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Value of Being an Intel STS Finalist Continues After High School

Alice Zhao was the Glenn T. Seaborg Award winner at the Intel Science Talent Search 2010 and also competed in the Intel International Science and Engineering Fair. The Seaborg Award is voted on by the Intel STS finalists, and the winner represents the class by speaking at the awards gala. Alice is currently a sophomore attending Harvard, has an internship with Epic Systems, and recently had the opportunity to participate in a tribute to Sally Ride.

Alice Zhao was the Glenn T. Seaborg Award winner at the Intel Science Talent Search 2010
Alice Zhao was the Glenn T. Seaborg Award winner at the Intel Science Talent Search 2010

Originally from Sheboygan, Wisconsin, I was an Intel STS finalist and won a 2nd Award in mechanical engineering at the Intel ISEF in 2010. My project was titled “A Novel Heating Method in the Dynamic Spraying of Nanoparticles.” Essentially, I heated up air to a high temperature and a high pressure that eventually carried nanoparticles. The purpose of this is to spray these nanoparticles to coat industrial parts.

Many people ask me, as a high school student, why I would decide to do research in engineering rather than biology or physics (topics that students become exposed to in their high school curriculum). I became interested in science at an early age, and engineering more specifically, because of my parents. I thought doing engineering research would be a really good start to getting more involved with science beyond just my high school classes.

If you ask any Intel STS or Intel ISEF finalist, they’ll almost always say that the people are the best part of the experience. It’s amazing that after just one week of meeting the 39 other Intel STS finalists, I call some of them my best friends. We have reunions over Harvard-Yale weekend. I went to China after my senior year with a bunch of the finalists and casually hang out and work on weekly problem sets with the others at school. During the competition, most finalists did not realize that the Intel STS “brand” continues with them after they graduate high school. The fact that you can say you were among the top 40 high school researchers in the nation carries dramatic weight for future possibilities in lab interviews, internships, and nationwide opportunities in general. I didn’t realize that Intel STS and my involvement extended well beyond the week of competition.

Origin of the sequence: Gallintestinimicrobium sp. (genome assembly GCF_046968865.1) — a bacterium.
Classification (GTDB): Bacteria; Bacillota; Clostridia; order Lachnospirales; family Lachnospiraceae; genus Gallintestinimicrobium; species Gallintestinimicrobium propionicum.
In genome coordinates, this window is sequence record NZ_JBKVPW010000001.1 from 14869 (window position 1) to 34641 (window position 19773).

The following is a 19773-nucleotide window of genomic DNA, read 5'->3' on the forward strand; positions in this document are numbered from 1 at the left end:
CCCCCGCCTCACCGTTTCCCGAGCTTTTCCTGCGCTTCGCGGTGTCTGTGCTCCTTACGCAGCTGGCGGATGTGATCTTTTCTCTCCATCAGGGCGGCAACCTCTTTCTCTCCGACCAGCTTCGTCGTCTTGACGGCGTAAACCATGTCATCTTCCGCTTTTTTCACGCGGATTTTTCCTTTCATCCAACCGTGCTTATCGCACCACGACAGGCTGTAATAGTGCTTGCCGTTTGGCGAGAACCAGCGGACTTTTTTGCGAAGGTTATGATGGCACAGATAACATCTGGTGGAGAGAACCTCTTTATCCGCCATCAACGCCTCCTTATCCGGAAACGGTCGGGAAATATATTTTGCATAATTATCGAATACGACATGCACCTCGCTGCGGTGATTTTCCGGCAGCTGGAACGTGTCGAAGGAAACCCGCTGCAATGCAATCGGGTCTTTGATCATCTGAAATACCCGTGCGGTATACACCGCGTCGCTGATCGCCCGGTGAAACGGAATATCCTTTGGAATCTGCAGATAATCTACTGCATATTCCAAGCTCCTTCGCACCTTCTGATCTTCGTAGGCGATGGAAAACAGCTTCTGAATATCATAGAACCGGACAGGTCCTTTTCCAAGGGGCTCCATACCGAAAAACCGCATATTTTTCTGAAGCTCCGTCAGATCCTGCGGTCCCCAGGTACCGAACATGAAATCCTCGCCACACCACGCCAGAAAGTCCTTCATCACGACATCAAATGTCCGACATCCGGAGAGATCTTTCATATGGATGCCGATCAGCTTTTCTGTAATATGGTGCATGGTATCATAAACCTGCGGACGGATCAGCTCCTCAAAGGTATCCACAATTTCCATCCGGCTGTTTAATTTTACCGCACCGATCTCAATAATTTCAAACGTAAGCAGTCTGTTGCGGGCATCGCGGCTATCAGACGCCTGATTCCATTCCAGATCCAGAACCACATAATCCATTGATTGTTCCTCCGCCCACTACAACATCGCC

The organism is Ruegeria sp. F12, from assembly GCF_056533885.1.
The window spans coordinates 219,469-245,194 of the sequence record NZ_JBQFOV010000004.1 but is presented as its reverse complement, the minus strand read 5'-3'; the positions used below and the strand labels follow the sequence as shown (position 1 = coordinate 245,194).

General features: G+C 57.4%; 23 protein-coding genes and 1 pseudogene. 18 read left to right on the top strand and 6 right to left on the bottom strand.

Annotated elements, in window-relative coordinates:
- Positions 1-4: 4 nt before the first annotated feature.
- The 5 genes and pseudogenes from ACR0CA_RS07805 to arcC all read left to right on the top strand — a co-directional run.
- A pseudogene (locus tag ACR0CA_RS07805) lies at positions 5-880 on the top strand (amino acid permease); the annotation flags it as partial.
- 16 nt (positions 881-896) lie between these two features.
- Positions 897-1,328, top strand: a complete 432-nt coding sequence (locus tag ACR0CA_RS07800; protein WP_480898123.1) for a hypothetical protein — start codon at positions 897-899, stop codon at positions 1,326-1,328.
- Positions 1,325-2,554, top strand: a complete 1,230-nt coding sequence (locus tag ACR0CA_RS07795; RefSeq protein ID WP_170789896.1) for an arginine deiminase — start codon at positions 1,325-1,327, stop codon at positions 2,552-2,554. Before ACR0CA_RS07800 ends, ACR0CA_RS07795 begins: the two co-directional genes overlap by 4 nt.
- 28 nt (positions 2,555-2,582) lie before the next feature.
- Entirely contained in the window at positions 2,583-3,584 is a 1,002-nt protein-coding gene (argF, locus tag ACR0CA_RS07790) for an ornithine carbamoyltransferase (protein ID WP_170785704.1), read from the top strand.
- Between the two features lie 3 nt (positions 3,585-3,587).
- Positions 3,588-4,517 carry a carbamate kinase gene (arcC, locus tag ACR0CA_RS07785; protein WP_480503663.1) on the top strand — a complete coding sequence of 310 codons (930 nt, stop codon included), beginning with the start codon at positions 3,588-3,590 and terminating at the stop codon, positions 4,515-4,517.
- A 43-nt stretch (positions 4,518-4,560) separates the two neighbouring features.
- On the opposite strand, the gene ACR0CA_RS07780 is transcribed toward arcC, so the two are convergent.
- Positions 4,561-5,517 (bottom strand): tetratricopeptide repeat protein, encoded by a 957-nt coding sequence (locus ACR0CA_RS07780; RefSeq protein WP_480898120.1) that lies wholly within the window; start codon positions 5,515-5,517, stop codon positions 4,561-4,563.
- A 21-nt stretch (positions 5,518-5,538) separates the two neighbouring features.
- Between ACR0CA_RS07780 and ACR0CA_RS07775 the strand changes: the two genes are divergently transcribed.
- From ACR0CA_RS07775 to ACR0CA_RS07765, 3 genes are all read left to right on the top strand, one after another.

During that amazing week filled with delicious food, tons of fun, and incredibly hard interview questions, I was chosen to be the Glenn T. Seaborg Award Winner. During the awards gala, I spoke on behalf of the finalists about scientific opportunity, inquiry, and absolute appreciation for its beauty. Later I found out from Dudley Herschbach [Nobel Laureate and former SSP Board of Trustees Chair] that I would be returning to Washington, DC in late April to represent innovation in science as a Legacy Prize winner for the Creativity Foundation. Unknowingly by winning the Seaborg award, I was able to meet past and future award winners as well, since I was asked to present the Legacy Prize to the Seaborg award recipients for the past two years. Connection among Intel STS classes is generally rare unless other finalists attend the same college or participate in similar programs. Nonetheless, there’s an instant bond between other finalists regardless of year.